Chronopharmacology of immune-related diseases

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1 Citation (Scopus)


Clock genes, circadian pacemaker resides in the paired suprachiasmatic nuclei (SCN), control various circadian rhythms in many biological processes such as physiology and behavior. Clock gene regulates many diseases such as cancer, immunological dysfunction, metabolic syndrome and sleep disorders etc. Chronotherapy is especially relevant, when the risk and/or intensity of the symptoms of disease vary predicably over time as exemplified by allergic rhinitis, arthritis, asthma, myocardial infarction, congestive heart failure, stroke, and peptic ulcer disease. Dosing time influences the effectiveness and toxicity of many drugs. The pharmacodynamics of medications as well as pharmacokinetics influences chronopharmacological phenomena. To escape from host immunity in the tumor microenvironment, cancer cells have acquired several pathways. Immune checkpoint therapy targeting programmed death 1 (PD-1) and its ligand (PD-L1) interaction had been approved for the treatment of patients with several types of cancers. Circadian expression of PD-1 is identified on tumor associated macrophages (TAMs), which is rationale for selecting the most appropriate time of day for administration of PD-1/PD-L1 inhibitors. The therapies for chronic kidney disease (CKD) are urgently needed because of a global health problem. The mechanism of the cardiac complications in mice with CKD had been related the GRP68 in circulating monocytes and serum accumulation of retinol. Development of a strategy to suppress retinol accumulation will be useful to prevent the cardiac complications of CKD. Therefore, we introduce an overview of the dosing time-dependent changes in therapeutic outcome and safety of drug for immune-related diseases.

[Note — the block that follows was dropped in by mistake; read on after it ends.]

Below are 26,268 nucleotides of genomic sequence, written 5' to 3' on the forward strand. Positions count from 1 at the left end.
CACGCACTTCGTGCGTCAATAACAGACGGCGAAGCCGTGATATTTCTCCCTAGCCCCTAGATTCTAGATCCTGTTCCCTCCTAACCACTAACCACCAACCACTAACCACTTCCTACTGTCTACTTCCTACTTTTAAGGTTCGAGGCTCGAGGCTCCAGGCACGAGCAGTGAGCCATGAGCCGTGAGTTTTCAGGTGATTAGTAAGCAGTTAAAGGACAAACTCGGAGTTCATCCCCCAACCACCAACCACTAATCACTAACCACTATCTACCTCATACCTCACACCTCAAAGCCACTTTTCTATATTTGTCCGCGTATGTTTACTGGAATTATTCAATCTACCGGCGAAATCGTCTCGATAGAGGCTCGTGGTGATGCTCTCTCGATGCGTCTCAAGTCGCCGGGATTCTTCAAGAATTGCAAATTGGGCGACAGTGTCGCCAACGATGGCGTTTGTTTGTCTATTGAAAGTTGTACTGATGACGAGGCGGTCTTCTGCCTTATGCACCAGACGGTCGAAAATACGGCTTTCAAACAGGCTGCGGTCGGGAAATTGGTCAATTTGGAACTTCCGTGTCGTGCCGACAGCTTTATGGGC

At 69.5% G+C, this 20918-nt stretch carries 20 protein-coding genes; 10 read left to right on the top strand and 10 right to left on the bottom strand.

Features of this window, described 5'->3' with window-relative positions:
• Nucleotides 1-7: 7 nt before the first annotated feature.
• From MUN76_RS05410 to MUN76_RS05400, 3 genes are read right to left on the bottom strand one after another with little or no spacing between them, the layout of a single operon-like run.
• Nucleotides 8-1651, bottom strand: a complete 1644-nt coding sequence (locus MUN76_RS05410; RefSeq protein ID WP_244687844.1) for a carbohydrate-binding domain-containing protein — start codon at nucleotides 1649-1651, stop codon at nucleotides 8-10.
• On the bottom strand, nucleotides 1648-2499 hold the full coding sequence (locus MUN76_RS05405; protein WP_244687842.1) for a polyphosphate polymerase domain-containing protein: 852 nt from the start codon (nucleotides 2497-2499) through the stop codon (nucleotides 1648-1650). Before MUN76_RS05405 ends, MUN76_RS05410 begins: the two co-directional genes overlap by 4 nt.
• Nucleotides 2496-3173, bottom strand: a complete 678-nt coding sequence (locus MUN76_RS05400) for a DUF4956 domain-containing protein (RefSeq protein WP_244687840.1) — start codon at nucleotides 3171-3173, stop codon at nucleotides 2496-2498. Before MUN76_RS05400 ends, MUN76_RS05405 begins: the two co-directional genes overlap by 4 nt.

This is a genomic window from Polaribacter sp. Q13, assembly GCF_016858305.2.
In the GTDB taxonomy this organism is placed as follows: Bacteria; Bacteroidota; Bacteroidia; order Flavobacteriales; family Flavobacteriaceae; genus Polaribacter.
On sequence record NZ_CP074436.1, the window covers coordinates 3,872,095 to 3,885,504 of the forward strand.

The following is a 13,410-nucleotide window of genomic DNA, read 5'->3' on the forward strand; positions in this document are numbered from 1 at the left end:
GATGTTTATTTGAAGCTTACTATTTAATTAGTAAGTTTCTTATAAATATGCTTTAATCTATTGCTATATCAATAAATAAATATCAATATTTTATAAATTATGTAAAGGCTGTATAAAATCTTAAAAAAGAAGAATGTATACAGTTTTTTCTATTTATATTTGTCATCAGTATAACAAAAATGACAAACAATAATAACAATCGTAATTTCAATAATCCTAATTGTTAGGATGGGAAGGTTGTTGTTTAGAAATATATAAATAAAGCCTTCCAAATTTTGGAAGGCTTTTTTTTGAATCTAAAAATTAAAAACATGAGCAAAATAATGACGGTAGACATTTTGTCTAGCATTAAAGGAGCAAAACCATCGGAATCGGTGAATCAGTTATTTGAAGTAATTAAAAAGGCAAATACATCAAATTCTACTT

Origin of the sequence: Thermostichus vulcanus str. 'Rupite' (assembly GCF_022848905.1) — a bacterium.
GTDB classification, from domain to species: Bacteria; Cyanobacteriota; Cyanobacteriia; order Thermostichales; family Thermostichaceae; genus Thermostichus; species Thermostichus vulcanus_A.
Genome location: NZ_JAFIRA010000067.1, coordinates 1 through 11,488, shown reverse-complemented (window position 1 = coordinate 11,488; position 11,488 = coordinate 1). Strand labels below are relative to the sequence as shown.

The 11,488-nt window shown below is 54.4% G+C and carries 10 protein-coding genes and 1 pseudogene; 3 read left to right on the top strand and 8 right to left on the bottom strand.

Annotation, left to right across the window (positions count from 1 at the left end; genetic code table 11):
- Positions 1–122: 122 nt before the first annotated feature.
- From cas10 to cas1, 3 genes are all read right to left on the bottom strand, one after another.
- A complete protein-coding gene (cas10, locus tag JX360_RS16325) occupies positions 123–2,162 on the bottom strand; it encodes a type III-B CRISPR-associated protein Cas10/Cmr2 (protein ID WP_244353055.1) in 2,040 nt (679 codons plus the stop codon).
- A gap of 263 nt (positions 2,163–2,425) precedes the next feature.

Original languageEnglish
JournalAllergology International
Publication statusAccepted/In press - 2022

All Science Journal Classification (ASJC) codes

  • Immunology and Allergy


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